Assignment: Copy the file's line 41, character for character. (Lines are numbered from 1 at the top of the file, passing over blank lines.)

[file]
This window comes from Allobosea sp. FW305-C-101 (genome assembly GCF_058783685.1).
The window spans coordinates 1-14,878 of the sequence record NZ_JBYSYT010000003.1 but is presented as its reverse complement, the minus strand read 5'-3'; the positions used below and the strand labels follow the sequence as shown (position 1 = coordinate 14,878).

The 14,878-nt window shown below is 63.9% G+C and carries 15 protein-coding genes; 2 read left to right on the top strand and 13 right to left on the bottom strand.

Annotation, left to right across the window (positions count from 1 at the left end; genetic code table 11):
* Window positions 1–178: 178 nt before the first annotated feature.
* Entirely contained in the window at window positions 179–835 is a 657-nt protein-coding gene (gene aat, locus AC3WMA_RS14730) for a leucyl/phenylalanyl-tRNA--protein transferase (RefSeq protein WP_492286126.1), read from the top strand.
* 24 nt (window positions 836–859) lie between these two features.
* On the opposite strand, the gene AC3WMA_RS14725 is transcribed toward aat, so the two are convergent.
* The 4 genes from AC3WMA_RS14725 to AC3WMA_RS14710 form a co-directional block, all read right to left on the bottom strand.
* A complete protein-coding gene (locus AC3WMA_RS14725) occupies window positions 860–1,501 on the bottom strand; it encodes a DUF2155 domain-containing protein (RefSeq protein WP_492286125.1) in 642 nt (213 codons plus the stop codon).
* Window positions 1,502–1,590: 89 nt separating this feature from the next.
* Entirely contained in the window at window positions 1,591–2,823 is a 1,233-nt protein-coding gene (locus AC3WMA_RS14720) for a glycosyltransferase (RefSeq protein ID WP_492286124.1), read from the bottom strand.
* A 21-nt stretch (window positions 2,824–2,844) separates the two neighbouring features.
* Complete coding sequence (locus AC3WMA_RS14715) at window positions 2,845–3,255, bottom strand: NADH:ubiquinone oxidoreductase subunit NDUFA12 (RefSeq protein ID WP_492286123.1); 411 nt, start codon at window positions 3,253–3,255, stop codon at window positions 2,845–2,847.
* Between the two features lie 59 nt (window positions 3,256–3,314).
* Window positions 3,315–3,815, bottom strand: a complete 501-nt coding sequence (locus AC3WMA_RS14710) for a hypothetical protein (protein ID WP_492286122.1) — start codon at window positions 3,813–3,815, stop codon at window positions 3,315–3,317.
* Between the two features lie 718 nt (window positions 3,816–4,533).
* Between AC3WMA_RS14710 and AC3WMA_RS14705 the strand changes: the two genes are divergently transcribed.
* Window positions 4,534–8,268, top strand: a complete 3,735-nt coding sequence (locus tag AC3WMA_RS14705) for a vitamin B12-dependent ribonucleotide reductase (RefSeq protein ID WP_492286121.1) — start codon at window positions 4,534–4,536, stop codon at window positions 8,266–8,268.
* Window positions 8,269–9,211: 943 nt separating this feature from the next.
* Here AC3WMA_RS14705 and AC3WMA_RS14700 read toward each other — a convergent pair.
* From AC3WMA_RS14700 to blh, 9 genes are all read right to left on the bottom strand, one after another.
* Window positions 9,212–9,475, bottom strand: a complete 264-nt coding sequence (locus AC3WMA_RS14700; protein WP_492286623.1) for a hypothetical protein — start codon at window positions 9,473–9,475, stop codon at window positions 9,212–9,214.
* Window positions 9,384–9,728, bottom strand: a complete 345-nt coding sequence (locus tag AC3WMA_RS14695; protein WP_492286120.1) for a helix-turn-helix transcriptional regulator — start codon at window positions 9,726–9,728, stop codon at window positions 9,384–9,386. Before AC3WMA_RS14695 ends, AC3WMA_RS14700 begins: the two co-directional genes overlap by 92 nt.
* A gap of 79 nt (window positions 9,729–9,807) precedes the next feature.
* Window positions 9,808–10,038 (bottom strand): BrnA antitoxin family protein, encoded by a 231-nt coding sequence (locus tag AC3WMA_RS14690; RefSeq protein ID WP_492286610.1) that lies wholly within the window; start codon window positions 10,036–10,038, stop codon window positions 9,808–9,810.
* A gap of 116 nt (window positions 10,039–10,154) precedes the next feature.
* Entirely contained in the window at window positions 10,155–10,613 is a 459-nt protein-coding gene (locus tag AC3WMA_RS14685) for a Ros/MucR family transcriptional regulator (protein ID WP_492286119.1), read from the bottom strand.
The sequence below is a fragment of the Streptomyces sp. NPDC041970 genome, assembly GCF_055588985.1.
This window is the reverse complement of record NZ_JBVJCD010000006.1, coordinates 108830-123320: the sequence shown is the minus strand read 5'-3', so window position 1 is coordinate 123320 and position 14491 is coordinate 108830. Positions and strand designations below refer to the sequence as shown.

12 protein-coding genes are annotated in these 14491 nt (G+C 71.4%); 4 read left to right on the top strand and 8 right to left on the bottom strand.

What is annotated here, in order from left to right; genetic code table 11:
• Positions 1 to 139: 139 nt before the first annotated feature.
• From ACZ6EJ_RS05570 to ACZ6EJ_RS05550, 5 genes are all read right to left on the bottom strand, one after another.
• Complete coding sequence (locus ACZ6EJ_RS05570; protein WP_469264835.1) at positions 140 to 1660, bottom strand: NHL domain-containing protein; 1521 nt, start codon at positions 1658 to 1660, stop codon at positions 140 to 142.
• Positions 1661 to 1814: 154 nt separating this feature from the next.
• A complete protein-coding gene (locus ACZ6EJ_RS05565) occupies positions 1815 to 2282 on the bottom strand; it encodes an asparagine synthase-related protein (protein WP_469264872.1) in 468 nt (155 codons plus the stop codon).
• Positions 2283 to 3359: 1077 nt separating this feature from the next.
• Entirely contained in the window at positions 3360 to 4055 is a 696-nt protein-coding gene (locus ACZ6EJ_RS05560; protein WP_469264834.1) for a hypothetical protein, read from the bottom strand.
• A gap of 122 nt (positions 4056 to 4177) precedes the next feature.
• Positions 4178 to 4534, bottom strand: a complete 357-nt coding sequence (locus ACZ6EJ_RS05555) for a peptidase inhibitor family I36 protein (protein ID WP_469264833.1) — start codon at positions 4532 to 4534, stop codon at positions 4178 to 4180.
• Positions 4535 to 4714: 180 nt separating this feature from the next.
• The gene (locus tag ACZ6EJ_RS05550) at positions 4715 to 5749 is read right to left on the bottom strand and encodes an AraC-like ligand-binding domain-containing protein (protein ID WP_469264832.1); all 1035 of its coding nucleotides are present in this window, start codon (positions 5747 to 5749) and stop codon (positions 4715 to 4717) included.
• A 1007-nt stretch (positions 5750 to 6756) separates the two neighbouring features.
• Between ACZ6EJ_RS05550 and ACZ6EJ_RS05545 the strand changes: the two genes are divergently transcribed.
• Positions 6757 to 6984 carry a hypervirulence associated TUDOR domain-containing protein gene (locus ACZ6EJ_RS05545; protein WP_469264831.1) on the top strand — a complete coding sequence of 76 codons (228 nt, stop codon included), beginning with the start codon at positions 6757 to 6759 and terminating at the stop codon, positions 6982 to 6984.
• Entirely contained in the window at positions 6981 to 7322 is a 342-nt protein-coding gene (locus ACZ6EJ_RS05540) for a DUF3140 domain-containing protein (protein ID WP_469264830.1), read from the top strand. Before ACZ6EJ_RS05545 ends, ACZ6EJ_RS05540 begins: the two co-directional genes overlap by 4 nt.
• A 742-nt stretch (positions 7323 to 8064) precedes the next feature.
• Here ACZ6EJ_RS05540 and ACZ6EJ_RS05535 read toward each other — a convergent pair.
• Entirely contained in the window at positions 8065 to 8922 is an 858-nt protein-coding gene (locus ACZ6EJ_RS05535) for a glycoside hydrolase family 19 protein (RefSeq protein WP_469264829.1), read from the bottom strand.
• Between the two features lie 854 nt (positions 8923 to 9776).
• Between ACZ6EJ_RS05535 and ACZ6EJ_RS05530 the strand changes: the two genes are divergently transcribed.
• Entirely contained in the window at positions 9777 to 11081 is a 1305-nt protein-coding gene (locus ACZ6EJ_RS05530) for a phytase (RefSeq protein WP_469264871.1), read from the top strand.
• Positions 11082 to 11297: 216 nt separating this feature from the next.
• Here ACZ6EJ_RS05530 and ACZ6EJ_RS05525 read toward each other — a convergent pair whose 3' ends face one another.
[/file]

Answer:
• Positions 4178 to 4534, bottom strand: a complete 357-nt coding sequence (locus ACZ6EJ_RS05555) for a peptidase inhibitor family I36 protein (protein ID WP_469264833.1) — start codon at positions 4532 to 4534, stop codon at positions 4178 to 4180.